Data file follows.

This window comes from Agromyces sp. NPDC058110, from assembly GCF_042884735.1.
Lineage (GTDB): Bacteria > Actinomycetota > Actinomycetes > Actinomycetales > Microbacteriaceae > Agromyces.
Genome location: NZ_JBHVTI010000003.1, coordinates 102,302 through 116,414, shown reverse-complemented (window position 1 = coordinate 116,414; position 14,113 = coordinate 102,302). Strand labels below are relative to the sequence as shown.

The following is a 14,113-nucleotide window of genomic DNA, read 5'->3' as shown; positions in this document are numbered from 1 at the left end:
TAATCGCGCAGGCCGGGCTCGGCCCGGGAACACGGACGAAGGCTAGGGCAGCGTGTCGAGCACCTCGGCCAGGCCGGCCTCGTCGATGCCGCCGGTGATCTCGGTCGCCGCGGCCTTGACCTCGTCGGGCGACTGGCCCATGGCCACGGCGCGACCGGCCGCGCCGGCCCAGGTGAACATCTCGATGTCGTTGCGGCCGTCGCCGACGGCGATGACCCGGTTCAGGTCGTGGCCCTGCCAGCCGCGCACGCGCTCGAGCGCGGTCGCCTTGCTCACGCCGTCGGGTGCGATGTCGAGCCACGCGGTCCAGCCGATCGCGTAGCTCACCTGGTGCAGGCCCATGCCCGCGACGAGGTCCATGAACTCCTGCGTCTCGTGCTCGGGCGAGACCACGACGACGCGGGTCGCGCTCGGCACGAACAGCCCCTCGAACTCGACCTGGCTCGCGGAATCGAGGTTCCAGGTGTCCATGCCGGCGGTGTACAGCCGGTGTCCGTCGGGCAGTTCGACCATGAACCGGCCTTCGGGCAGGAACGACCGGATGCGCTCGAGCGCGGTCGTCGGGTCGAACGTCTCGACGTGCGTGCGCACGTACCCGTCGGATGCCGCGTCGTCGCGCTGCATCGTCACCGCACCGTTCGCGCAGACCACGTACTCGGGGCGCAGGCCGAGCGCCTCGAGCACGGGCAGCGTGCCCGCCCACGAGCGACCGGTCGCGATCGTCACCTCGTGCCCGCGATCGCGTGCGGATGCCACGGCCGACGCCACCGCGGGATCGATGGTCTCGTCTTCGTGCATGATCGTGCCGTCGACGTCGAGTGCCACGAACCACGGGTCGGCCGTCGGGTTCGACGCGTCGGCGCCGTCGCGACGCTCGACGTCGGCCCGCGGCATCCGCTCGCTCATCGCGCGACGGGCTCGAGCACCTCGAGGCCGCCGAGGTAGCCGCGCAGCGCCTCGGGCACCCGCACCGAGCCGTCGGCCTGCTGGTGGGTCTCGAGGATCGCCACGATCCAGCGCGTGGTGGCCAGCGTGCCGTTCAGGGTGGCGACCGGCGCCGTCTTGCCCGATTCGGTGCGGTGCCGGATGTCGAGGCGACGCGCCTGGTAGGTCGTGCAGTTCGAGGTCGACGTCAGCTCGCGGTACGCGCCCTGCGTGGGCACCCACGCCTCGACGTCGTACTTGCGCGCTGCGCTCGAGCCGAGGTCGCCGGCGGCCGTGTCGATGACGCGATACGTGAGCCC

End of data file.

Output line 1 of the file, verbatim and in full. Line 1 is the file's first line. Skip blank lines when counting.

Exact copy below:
This window comes from Agromyces sp. NPDC058110, from assembly GCF_042884735.1.